Rolled Up Mats

Polly Penrose, English, born 1976


See Previous Article See next Article


Archival pigment ink print

Sheet: 40 × 50 in. (101.6 × 127 cm)

Hood Museum of Art, Dartmouth: Purchased through the Sondra and Charles Gilman Jr., Foundation Fund. Selected by participants in the seminar "Museum Collecting 101": Sarah Alpert, Class of 2021; Cristal De La Cruz, Class of 2022; Ekene M. Duruaku, Class of 2022; Analicia Gonzales, Class of 2021; Grace Hanselman, Class of 2020; Cheron Laughing, Class of 2019; Barbara Yijing Li, Class of 2022; Michael A. Nielson, Tuck Class of 2020; Margot Putnam, Class of 2019; Paulomi Rao, Class of 2019; Kelly Scrima, MALS Class of 2021; Amy Tsai, Class of 2021

Courtesy of the artist and Benrubi Gallery, NYC


Portfolio / Series Title

I Was Never Good at Yoga


Place Made: England, United Kingdom, Europe


21st century

Object Name


Research Area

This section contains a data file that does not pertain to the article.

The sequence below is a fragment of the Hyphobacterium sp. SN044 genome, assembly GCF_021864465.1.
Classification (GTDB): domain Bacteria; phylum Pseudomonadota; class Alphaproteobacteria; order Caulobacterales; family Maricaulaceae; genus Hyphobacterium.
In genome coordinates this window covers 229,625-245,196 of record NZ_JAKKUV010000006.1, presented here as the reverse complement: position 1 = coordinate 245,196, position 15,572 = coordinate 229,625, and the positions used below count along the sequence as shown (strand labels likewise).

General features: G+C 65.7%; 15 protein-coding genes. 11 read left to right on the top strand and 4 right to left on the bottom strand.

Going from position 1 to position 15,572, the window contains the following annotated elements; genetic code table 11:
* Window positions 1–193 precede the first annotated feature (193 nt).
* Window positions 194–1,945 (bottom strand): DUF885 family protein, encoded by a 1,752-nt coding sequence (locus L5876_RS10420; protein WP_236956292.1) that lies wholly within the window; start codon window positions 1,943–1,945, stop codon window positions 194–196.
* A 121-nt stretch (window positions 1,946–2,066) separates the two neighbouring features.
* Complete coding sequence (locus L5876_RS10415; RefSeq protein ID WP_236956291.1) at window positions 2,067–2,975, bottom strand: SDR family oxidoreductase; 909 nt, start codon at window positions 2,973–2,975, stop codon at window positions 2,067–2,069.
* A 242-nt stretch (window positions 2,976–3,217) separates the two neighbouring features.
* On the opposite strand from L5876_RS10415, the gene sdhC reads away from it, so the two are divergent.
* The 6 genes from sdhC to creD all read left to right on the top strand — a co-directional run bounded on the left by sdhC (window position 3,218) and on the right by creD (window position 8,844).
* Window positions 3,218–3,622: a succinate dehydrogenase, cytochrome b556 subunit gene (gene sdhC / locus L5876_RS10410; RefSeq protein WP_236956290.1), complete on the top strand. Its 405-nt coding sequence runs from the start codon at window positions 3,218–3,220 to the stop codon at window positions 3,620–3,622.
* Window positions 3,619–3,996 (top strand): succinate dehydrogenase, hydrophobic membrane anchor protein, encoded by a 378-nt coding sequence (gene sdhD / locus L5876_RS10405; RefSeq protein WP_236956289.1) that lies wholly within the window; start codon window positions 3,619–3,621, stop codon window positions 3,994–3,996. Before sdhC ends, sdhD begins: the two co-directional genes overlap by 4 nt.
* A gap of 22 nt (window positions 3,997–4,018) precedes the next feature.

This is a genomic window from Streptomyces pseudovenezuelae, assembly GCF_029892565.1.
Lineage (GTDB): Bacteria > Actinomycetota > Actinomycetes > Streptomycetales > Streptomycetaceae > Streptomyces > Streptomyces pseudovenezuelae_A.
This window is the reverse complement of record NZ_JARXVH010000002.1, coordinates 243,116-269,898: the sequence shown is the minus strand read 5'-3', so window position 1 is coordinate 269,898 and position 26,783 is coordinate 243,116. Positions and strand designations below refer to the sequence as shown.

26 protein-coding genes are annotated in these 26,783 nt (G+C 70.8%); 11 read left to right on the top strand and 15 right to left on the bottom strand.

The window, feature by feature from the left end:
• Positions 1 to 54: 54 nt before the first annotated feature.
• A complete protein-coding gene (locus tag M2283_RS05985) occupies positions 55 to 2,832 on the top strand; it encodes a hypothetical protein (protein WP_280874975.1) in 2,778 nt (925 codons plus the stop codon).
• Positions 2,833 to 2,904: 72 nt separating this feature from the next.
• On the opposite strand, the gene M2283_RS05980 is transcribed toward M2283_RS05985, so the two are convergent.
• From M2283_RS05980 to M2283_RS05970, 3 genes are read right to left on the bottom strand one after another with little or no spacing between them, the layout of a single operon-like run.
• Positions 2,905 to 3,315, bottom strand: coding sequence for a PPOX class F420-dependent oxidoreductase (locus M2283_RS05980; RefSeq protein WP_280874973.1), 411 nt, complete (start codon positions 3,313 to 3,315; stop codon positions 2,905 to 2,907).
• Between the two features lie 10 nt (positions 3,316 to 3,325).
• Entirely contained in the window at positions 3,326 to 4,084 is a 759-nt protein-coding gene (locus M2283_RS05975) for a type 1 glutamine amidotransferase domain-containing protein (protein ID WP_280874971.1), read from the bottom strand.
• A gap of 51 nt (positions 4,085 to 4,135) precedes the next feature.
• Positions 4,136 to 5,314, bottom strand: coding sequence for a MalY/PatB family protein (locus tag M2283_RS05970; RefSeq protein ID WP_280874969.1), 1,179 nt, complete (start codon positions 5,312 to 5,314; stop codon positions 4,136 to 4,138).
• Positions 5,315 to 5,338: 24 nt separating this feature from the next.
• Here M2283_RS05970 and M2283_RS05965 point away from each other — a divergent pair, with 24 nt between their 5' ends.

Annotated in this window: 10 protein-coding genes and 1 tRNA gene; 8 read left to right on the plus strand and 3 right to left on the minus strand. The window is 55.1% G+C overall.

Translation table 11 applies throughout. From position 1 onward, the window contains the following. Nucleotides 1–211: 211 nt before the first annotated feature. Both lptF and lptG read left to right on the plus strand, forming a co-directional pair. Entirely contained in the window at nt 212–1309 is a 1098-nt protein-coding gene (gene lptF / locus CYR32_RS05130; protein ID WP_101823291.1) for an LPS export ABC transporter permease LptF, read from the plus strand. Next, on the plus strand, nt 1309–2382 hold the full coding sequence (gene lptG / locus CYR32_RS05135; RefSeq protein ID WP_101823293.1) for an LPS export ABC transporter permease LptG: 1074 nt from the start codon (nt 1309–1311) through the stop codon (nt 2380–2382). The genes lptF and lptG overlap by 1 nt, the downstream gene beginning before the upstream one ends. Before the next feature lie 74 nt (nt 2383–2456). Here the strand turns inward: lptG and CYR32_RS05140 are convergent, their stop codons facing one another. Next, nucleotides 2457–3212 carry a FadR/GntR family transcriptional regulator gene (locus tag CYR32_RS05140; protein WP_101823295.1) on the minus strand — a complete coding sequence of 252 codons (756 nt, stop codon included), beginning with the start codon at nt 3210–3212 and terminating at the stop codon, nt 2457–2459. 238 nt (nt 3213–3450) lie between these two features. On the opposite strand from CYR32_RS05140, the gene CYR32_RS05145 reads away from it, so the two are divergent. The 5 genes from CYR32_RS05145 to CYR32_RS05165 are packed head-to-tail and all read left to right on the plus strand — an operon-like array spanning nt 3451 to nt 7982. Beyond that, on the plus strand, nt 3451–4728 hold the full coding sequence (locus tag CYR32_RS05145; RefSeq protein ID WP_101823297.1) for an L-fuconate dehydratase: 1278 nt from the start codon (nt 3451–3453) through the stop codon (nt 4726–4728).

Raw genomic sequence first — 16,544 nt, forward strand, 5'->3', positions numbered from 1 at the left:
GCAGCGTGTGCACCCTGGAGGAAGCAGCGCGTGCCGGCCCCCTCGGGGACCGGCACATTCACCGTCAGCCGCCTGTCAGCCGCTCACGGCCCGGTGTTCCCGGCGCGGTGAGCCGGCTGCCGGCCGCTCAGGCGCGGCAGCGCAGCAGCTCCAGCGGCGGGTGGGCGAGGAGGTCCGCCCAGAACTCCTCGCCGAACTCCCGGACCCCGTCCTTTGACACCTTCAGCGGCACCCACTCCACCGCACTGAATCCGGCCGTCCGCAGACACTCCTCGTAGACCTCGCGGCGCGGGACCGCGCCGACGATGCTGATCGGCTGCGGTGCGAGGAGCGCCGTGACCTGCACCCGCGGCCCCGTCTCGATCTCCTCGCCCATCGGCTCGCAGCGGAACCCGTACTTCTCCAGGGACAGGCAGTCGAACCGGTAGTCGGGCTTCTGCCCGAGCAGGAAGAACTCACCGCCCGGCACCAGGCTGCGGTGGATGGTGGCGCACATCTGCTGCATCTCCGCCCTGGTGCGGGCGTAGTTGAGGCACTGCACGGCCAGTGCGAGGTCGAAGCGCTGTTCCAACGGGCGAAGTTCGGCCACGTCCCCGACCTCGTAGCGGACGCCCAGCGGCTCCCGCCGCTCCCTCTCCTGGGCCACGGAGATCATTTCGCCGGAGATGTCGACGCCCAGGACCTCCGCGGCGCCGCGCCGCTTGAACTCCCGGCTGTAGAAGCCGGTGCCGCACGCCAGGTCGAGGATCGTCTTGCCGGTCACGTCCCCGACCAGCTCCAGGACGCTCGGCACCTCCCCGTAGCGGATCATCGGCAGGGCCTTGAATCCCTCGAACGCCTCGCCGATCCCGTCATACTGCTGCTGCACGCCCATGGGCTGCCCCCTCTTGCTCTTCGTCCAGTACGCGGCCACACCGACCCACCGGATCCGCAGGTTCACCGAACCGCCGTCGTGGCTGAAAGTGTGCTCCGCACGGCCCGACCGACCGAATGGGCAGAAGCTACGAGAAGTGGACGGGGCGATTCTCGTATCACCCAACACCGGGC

Not on view


Rolled Up Mats is part of a series of photographs in which London-based Polly Penrose poses with exercise equipment, combining herself and the objects into hybrid sculptural forms. The series comments on the weight of expectations placed on bodies to conform to society’s standards—and indeed, the physically punishing process of posing often left Penrose bruised and aching. In this photograph, whiteness, femininity, and class intersect, particularly when considered against the backdrop of today’s commercialized wellness industry. And while a nude female back may call to mind the archetype of the seductive Venus or odalisque figure, Penrose subverts this idealization, adapting the archetype of female perfection to picture herself as vulnerable and imperfect.

From the 2022 exhibition Embodied: Artist as Medium, curated by Isadora Italia, Campus Engagement Manager

Exhibition History

Embodied: Artist as Medium, Isadora Italia, MALS Class of 2022, Sol LeWitt Wall, Hood Museum of Art, Dartmouth College, Hanover, New Hampshire, October 1–December 17, 2022.


Benrubi Gallery, New York, New York; sold to present collection, 2019.

This record is part of an active database that includes information from historic documentation that may not have been recently reviewed. Information may be inaccurate or incomplete. We also acknowledge some language and imagery may be offensive, violent, or discriminatory. These records reflect the institution’s history or the views of artists or scholars, past and present. Our collections research is ongoing.

We welcome questions, feedback, and suggestions for improvement. Please contact us at: